The Baltimore Ravens are an organization not typically known for going after big, splashy free agency signings. Yet, the past few years the reputation is in the rearview mirrors, as they’ve brought in big names like Eric Weddle, Tony Jefferson, Danny Woodhead and Elvis Dumervil.
Regardless of how they’re perceived to usually play the market, they’re again must navigate for value to succeed for the 2018-2019 NFL season. If they do opt to bring in some of the bigger names to fill their needs, they’ll also need to consider some of the smaller pieces; players who’s price tag isn’t among the elites, yet may provide production. Below is a list of a few guys that could do that for them:
Wide receiver Paul Richardson
This is the position with all the buzz the past few months, yet will garner the most attention in the coming months, also.
Mike Wallace may be gone, Jeremy Maclin hasn’t panned out so far and Breshad Perriman has more doubters than he does yards in his career.
Beyond that, Chris Moore and Michael Campanaro are the only guys to demonstrate anything for Baltimore.
Enter Paul Richardson, who after being picked in the second round in 2014, hasn’t produced as the Seahawks hoped he would.
However, there is reason to believe he could warrant a spot on Baltimore’s roster and receive significant snaps. His whole career, he has played in a pretty bizarre offense that doesn’t rely too much on traditional receiver play, and counts on pass catchers to extend along with Russell Wilson.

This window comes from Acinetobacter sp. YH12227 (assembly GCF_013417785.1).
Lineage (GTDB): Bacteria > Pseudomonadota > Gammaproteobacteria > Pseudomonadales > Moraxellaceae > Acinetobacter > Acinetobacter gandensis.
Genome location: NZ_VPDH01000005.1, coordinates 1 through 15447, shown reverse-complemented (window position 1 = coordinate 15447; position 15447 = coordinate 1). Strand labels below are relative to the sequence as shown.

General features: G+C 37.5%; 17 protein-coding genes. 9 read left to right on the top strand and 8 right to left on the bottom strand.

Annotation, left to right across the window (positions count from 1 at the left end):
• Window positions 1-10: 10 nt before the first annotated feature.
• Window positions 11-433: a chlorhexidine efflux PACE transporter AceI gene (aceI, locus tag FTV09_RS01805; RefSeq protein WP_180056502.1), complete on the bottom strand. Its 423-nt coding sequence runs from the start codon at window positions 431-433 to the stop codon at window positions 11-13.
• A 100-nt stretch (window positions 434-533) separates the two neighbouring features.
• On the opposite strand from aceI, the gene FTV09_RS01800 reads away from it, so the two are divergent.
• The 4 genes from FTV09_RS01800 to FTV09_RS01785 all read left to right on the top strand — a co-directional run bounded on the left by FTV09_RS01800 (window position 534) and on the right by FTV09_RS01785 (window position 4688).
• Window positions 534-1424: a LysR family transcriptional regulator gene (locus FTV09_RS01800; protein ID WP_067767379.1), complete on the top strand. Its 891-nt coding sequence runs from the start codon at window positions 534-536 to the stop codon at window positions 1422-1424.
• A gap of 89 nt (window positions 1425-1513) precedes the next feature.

As much as his numbers don’t indicate legit production, those who have watched the Seahawks in big games the past few years noticed Richardson’s big play ability. From his acrobatic catches to the fact that he grabbed six touchdowns while averaging 16 yards per catch last season, the Ravens would be wise to try and bring him in on a cap friendly contract if possible.
Wide receiver Dontrelle Inman
After what looked like a breakout year in San Diego in 2016, it looks like Inman may have left his confidence in the former NFL city. The Bears traded for Dontrelle, bringing much needed help for the young Mitchell Trubisky. He produced 334 yards and a touchdown, and while that stat line doesn’t jump off of the screen, it was a difficult position to be put in for the former CFL standout.
Playing with any rookie quarterback can be tough on a receiver, let alone one they don’t get time to mesh with, and especially not one stuck his first year under the tutelage of John Fox. If he came to Baltimore, he wouldn’t be the top answer for the passing games’ woes, but he definitely could be a good auxiliary option behind some bigger investments to help Joe Flacco get his career back on track.
Tight end Luke Willson
Much like actor Luke Wilson isn’t as widely recognized as his brother Owen, Luke Willson of the Seattle Seahawks has spent the past few years playing second fiddle to the highly touted Jimmy Graham. While he hasn’t shown he can be much more than a role player, the Ravens need more reliability and youth at the position than they currently have.
Willson has been pretty healthy in his five year career, and has never been popped for PED usage, something that some players for the Ravens have had issues with at this position for the past few years. He also just turned 28, which is a bonus for a team that just completed a majority of it’s passes to a 37-year old.
He isn’t nearly as big of a name as Graham (who has been mentioned as a possible target for Baltimore), but on a cheap contract, he may bring them stability at tight end with solid blocking and some presence in the red zone after catching four touchdowns in 2017.